I can't let the situation with Jane Fonda and the Vagina Monologues go by without a comment.
Several years ago I auditioned for a part in that play that was being put on by a local HAWK group at the West End Theater in Gloucester, MA. I'd seen the show and thought it would be great fun except for one monologue. It had made a strong impression on me for it's heavy use of one word that I never liked: the "C" word. That part did go to Sara Slifer who was young and edgy with a lithe and strong dancer's build. She more than did it justice. Watching her perform nightly definately shifted me past a long held view point to a less charged place. I got "The Village" which is the voice of a young woman who had been gang raped by soldiers. I cried when I read it cold for the audition. Of the several times I performed it I always had a strong reaction. It was one of the few monologues that did not elicit laughter and wild applause. At the end of the monologue I'd walk back to my chair while the audience sat in shocked silence. I felt uncomfortable but I wanted to do that part to honor the woman and her words. During the run of the show I performed about five different parts. The lighter ones were fun to do but they lacked the satisfaction of The Village. I loved every aspect of that experience. Directed by and thanks to Lynda Robinson, the group of local women pulled together in a short time. The sum of the parts was definately greater than the (w)hole. A few years later the process was repeated with another run and a slightly different cast with the same positive connections. I never performed The Village again.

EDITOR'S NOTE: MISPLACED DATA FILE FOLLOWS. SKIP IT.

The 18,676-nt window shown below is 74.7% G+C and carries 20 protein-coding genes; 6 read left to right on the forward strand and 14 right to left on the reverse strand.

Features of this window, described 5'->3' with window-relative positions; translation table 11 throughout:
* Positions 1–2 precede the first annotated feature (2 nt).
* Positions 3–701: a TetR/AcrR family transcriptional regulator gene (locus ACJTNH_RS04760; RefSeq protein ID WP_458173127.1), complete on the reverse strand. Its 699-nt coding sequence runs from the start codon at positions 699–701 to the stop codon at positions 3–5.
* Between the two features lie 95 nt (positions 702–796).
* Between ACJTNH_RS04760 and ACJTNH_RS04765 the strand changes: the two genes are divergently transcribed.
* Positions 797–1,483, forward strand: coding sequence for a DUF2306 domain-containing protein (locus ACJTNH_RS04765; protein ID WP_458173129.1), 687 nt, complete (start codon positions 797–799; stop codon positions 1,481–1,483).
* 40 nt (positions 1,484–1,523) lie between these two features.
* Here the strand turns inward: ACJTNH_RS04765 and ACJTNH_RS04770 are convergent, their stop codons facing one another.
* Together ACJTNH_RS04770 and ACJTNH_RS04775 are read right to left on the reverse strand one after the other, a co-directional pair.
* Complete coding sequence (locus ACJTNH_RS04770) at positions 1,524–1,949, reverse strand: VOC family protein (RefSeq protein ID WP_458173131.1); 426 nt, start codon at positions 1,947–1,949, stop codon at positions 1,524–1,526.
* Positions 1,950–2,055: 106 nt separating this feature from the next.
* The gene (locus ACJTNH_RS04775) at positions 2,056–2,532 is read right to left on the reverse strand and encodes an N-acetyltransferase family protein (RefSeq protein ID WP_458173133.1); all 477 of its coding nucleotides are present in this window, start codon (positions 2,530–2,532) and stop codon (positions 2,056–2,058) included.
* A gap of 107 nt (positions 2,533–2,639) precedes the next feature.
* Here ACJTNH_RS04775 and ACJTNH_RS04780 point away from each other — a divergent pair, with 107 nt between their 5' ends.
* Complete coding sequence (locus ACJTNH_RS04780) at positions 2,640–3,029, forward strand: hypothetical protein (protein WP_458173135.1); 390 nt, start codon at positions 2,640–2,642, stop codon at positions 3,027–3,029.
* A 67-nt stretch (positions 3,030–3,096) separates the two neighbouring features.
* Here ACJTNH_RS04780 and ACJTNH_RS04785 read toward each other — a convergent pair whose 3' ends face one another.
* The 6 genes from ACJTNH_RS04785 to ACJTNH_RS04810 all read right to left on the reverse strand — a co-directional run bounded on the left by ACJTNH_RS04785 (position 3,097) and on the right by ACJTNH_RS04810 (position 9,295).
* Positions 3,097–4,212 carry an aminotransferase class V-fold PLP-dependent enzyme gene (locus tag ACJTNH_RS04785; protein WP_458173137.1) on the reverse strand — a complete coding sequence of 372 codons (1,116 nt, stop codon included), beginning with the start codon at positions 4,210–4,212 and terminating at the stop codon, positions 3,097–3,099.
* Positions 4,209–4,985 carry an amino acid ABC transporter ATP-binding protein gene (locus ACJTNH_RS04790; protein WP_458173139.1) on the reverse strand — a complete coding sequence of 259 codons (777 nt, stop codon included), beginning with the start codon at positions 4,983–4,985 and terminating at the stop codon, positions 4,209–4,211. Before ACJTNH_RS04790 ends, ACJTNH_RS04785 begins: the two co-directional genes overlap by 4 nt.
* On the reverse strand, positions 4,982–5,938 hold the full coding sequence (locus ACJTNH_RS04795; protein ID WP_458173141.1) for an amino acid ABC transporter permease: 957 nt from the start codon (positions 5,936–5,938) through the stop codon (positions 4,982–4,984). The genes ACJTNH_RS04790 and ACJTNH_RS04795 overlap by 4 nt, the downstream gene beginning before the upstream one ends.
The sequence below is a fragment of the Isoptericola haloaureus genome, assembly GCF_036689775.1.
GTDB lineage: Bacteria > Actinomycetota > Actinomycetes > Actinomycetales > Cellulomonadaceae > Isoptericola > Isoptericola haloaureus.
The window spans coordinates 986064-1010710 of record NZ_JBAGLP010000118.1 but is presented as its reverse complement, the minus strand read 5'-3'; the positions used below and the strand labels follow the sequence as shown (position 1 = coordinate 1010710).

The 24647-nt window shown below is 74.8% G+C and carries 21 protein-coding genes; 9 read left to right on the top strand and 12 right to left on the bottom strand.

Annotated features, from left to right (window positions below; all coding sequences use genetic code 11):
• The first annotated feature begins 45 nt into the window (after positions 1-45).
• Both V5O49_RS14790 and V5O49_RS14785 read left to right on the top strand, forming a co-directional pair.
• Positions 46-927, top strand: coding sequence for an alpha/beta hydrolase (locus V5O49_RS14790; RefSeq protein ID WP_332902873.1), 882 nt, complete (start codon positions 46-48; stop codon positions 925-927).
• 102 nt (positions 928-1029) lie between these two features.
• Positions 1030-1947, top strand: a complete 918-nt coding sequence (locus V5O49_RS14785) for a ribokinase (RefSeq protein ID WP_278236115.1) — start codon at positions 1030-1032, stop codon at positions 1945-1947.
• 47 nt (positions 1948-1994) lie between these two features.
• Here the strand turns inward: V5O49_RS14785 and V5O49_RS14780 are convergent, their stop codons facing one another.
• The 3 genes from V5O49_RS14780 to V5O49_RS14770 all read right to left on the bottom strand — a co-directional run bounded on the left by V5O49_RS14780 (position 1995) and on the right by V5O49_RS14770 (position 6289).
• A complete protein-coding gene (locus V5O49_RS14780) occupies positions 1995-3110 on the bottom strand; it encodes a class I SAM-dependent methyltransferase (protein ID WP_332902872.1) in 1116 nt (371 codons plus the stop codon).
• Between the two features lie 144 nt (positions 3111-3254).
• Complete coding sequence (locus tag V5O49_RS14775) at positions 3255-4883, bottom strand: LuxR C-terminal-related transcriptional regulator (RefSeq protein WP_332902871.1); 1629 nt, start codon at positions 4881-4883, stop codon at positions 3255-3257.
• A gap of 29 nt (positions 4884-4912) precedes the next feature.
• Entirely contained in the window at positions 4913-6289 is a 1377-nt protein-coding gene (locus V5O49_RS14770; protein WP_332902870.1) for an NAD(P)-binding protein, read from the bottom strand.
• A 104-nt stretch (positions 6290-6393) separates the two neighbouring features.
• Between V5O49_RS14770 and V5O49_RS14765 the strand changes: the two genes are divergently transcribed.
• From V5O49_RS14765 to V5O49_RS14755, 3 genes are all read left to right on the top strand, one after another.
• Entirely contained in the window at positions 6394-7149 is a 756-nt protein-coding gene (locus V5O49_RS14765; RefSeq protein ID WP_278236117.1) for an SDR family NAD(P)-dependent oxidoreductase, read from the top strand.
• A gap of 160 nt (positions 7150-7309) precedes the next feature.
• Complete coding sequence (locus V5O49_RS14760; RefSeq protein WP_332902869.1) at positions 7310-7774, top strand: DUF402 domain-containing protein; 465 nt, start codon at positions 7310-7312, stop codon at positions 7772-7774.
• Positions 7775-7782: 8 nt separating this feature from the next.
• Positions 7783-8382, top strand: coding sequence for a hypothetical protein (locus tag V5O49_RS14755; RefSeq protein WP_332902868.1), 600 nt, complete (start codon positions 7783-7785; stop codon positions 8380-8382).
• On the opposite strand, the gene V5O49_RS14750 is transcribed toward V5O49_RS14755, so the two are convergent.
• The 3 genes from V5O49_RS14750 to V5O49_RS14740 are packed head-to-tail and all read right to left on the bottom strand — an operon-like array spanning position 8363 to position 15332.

Just when I believe that this current generation has the benefit of all those hard won changes, I see that some things persist. I guess I assumed that due to the openness of all kinds of language being used that the shock value of some words has been muffled. This morning Meredith Vieira is interviewing Eve Ensler who wrote the Vagina Monologues and Jane Fonda who was asked to perform the very monologue that I had dreaded. My guess is that she just said the name of the monologue knowing it would draw attention but knowing that in this context there was no pussy footing around the subject. Later Meredith Vieira apologises for causing anyone discomfort. But in the context of the subject which is more important, imparting the power and purpose of this play while educating the viewers or making sure no one is uncomfortable? It is through examining what makes us uncomfortable and why that helps difuse out dated responses. By skirting discomfort growth is curtailed.